Also read the related stories

Pondicherry Private Schools Fees Fixation Committee

Sunday, 14 August 2016

School admission under RTE a struggle

School admission a distant dream, despite RTE Act

STAFF REPORTER

MILES TO GO: Schools in the State which began functioning in June have kept admissions under the RTE Act open till November. A file picture of an officer verifying reimbursement claims towards admissions made under RTE Act.

While the number of seats filled under the Act has increased, reports of children being turned away are not uncommon

P. Kutti Kamatchi and her husband, a labourer, who had sought admission for their son two months ago, was turned away by a private matriculation school in Tirumangalam, Madurai, though he had met all the criteria under the Right to Education (RTE) Act.

After a lengthy struggle, she finally managed to admit her son with the help of activists in another private school under the RTE Act without paying any capitation fee.

Though Minister for School Education P. Benjamin said in the Assembly recently that 94,811 students had secured admission under the RTE Act in 2015-16, technically an increase from the last two years, the process remains an arduous task for many.

A resident of Periyanaickenpalayam, P.P. Muthusamy, was denied LKG admission for his son two years ago by a private matriculation school and the management gave him many reasons, none of which were valid, he argued.

Schools across the State which began functioning in June have kept the admissions under the RTE Act open till November as suggested by the Education department.

In Tiruchi, the inspector of Matriculation Schools has stated that all 1,314 seats have been filled at the entry level across 107 private matriculation schools.

Similarly, in Coimbatore, 3,694 of the 3,959 seats earmarked for RTE admissions had been filled up.

In Chennai, which has over 5,000 seats in the entry level, more than 70 per cent had been filled up.

“There is a lot more awareness now among parents about the RTE act and over the last few years, we have seen more of them approach schools.

“There are, however, several issues that need to be addressed at the classroom level. We have received a few complaints of children admitted under the RTE Act being discriminated against in schools owing to their underprivileged background. This puts off a few parents,” said S. Arumainathan, president of the Tamil Nadu Parents Students Welfare Association.

Changes needed

A city school principal pointed out that they were forced to reject applications for admission of many students as they did not meet the distance criteria. “A comprehensive online portal, where all information about seats available, would help bring down complaints against schools to a great extent,” he said.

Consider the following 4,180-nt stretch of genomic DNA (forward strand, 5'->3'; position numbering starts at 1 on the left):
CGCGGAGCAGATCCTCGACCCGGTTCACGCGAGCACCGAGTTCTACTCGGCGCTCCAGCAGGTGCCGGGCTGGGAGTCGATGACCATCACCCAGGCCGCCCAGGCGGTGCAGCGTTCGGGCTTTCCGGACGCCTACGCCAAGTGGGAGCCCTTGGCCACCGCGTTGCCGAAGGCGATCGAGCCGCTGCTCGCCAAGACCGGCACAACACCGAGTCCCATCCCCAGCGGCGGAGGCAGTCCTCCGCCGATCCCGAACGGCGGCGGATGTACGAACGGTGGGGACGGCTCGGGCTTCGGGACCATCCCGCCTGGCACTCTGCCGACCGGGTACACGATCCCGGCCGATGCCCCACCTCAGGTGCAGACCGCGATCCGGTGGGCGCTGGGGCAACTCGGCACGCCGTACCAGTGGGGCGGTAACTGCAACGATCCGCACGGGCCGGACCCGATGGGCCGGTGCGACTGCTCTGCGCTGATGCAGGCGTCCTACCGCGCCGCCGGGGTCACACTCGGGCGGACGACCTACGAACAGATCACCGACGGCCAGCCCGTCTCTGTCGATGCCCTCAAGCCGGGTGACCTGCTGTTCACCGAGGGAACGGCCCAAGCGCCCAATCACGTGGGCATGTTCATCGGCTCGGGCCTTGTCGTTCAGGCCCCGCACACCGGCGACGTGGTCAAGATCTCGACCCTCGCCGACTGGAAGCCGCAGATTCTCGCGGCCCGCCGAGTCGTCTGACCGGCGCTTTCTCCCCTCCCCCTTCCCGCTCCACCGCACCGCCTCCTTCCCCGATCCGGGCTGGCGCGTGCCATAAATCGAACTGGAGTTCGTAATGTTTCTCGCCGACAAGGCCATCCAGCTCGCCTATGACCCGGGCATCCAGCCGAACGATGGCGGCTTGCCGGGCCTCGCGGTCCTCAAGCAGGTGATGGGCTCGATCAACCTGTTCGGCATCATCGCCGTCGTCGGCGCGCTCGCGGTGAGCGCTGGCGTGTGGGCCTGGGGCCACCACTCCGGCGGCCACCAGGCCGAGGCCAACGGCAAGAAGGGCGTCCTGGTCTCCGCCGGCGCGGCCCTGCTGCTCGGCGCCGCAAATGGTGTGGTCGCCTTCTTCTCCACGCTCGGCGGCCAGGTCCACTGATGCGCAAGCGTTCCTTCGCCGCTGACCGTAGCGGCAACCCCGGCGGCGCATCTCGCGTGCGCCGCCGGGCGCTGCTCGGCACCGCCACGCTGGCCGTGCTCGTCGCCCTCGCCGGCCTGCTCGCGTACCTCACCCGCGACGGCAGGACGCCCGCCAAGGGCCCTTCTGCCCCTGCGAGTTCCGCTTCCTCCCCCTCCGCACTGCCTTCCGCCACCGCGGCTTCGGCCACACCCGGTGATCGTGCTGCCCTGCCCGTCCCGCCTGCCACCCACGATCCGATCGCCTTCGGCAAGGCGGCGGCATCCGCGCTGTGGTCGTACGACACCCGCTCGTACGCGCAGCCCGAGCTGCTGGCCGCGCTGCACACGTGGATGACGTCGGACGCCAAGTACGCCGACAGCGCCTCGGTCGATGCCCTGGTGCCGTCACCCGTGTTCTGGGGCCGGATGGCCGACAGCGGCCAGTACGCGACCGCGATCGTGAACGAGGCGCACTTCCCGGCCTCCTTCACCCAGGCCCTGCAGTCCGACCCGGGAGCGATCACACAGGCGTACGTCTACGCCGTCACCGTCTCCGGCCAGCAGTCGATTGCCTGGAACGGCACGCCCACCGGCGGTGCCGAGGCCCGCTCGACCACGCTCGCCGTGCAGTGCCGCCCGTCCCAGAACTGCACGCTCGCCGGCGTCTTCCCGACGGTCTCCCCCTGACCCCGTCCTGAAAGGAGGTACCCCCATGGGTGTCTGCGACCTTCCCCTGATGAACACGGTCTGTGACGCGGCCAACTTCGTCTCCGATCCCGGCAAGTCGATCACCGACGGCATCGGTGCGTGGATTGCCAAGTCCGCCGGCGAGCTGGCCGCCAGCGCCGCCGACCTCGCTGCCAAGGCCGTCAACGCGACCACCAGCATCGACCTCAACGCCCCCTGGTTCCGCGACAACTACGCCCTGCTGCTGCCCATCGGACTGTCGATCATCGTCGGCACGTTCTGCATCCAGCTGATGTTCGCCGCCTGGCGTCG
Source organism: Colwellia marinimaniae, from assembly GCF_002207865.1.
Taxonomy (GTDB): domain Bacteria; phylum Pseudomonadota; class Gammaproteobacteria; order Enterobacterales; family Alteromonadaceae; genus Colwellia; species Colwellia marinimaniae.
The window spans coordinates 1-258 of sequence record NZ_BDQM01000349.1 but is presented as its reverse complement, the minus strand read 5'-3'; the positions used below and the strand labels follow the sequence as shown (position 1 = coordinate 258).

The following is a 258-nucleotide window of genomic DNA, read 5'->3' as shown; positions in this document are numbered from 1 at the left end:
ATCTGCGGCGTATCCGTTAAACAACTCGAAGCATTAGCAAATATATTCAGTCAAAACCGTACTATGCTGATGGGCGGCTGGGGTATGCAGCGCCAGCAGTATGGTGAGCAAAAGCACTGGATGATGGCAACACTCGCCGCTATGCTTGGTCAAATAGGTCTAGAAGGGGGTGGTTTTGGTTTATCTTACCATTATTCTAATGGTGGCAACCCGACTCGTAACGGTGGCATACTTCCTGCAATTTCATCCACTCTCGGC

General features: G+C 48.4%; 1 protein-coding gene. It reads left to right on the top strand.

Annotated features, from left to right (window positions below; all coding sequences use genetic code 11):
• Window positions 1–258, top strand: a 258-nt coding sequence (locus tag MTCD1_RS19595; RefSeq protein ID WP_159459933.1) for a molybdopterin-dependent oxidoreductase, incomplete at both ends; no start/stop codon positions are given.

Urging the State government to adopt the method followed by engineering and medical colleges for admissions under the RTE Act, Eswaran, State Secretary of Marumalarchi Dravida Munnetra Kazhagam’s Youth Wing, said parents should be allowed to apply online with necessary documents and indicating the school of their preference.

“The government should collate the data and conduct a counselling after getting the number of RTE seats available in each school. This would be a transparent system and take away the right to admit students away from the schools.” Ajeeth Prasad Jain, Principal, Bhavans Rajaji Vidyashram, suggested that the practice of filtering out applicants who can qualify for the RTE Act could be done at the entry level. “While schools receive scores of applications, we filter out those who have applied normally but are eligible for admission under the RTE Act and inform them of the same. Schools can come forward and take the onus to enable more admissions under the RTE Act,” he said.

(With inputs from Karthik Madhavan, P.V. Srividya, K. Raju, C. Jaishankar, S. Poorvaja and Pon Vasanth Arunachalam)


Wednesday, 3 August 2016

Dress and Character Code for School Students

Sources: Dinakaran ePaper

Important Links related with Education


Sl.No.Name of the OrganizationWebsite Address
1
National Portal of India, Government of Indiahttp://www.india.gov.in
2
Web directory, Government of Indiahttp://www.goidirectory.nic.in
3
Pondicherry Universityhttp://www.pondiuni.edu.in
4
National Informatics Centre, Govt. of Puducherryhttp://www.pon.nic.in
5
Puducherry Engineering College, Puducherryhttp://www.pec.edu
6
Dte. of Technical & Higher Education, GoPhttp://www.dhte.puducherry.gov.in
7
Income Tax Department, Government of Indiahttp://www.Incometaxindia.gov.in
8
Govt.of Tamilnadu(school textbooks online)http://www.textbooksonline.tn.nic.in
9
Tamilnadu School Education Departmenthttp://www.pallikalvi.in
10
JIPMER, Pondicherryhttp://www.jipmer.edu
11
School books/e-books portalhttp://www.ebasta.in
12
ELCOT, Govt.of Tamilnadu Undertakinghttp://www.elcot.in
13
Dte.of Govt. Examinations, Govt.of Tamilnaduhttp://www.tn.gov.in/dge
14
Dept. of General Education, Government of Keralahttp://www.education.kerala.gov.in
15
Dept.of Vocational Education, Govt.of Karnatakahttp://www.karnataka.gov.in/dve
16
Government of andhra Pradeshhttp://www.aponline.gov.in
17
Punjab School Education Boardhttp://www.pseb.ac.in


Sources: http://schooledn.puducherry.gov.in

Disclaimer

This Blog Spot is meant for publishing reports about the usage of RTE Act (The Right of Children to Free and Compulsory Education Act, 2009) so as to create an awareness to the general public and also to keep it as a ready reckoner by them. So the readers may extend their gratitude towards the Author as we quoted at the bottom of each Post under the title "Courtesy".Furthermore, the Blog Authors are no way responsible for the correctness of the materials published herein and the readers may verify the concerned valuable sources.